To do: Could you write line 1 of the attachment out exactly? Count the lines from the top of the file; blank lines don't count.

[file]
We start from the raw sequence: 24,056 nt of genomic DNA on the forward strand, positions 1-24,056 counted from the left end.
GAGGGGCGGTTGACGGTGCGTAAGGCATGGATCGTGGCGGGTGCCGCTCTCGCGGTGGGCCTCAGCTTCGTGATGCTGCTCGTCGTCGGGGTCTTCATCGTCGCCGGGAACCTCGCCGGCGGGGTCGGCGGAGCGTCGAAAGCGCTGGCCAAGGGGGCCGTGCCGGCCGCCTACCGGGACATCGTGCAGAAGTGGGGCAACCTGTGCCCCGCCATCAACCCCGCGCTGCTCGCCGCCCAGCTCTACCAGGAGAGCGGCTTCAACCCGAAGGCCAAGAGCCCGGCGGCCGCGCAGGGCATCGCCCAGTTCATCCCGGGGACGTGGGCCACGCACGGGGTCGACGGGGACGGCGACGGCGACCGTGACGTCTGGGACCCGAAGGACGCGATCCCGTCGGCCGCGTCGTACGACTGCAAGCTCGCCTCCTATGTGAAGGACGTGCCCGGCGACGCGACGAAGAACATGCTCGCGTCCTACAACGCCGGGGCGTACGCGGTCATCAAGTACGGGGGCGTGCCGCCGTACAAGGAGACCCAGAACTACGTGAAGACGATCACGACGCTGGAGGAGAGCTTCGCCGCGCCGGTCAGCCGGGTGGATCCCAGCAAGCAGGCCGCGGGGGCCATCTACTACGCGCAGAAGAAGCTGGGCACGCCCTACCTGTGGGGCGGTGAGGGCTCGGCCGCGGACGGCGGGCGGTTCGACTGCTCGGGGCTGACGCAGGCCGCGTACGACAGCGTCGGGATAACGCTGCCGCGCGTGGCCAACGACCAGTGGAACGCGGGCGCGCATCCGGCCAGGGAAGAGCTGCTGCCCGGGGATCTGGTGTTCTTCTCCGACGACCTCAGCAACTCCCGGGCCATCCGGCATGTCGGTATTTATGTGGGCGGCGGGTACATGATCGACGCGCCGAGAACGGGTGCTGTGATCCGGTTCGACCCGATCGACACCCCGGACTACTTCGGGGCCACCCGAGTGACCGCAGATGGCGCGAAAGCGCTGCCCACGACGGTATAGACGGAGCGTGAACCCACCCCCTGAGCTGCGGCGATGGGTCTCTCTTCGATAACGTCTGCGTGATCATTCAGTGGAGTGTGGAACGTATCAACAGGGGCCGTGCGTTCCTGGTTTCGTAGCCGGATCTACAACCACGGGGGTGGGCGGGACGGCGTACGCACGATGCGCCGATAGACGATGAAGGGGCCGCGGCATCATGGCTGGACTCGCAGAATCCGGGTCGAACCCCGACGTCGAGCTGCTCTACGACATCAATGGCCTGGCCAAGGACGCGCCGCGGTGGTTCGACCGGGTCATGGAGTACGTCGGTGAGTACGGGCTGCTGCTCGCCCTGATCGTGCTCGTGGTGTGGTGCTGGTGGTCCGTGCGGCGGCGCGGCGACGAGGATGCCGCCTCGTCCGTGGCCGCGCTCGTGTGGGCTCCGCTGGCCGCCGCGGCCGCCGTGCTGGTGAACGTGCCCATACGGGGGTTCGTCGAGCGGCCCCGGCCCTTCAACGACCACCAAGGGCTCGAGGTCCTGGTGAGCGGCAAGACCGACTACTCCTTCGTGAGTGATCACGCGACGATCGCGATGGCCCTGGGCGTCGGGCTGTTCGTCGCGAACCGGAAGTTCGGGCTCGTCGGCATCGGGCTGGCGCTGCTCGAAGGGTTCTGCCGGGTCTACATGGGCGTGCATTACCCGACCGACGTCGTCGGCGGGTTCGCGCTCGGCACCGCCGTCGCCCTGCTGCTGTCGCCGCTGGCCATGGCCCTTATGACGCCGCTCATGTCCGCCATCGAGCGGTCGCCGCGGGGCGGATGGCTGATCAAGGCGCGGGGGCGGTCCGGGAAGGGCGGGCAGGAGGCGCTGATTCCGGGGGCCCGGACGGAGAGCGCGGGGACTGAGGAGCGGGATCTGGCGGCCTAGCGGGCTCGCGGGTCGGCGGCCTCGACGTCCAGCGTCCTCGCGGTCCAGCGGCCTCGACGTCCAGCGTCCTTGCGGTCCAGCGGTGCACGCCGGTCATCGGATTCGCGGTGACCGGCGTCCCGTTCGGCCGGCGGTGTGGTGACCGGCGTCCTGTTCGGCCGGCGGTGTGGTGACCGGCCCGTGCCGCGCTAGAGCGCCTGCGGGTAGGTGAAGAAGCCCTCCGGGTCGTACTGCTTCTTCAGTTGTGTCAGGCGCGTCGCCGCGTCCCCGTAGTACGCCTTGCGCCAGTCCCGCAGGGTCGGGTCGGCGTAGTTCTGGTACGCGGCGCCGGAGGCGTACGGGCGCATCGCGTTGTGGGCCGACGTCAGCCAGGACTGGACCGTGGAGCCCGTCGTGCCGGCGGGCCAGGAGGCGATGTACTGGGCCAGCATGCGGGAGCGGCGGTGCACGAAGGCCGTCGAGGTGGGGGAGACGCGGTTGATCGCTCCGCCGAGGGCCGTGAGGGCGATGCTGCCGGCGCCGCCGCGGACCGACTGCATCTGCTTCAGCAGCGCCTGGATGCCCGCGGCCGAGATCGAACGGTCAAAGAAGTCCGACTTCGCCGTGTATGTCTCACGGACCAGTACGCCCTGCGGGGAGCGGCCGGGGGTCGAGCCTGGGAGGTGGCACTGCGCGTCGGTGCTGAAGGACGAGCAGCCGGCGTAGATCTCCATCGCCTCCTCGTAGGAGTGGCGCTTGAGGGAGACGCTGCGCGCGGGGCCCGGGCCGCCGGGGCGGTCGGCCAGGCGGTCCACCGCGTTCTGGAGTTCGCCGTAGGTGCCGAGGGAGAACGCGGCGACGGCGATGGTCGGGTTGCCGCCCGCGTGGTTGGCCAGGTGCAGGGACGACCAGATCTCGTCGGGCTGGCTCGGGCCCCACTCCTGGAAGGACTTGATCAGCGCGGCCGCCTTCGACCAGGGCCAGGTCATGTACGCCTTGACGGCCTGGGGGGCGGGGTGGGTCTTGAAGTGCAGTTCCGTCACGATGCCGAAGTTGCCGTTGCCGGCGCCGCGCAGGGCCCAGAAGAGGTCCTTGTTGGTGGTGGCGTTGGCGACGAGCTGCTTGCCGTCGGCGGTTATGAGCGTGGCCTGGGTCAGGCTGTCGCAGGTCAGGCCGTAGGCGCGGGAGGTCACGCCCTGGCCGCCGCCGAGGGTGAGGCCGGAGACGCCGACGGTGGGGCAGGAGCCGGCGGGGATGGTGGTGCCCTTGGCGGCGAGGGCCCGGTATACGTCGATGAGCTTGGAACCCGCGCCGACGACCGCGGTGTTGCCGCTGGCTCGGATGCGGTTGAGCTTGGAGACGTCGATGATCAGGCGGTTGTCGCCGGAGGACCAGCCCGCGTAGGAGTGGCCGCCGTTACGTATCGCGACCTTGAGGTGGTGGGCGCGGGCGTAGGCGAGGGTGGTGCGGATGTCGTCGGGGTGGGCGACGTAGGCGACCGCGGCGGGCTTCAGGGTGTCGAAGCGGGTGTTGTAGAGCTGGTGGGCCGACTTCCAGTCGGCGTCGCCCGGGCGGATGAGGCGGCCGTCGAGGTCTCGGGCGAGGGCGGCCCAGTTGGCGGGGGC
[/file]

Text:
We start from the raw sequence: 24,056 nt of genomic DNA on the forward strand, positions 1-24,056 counted from the left end.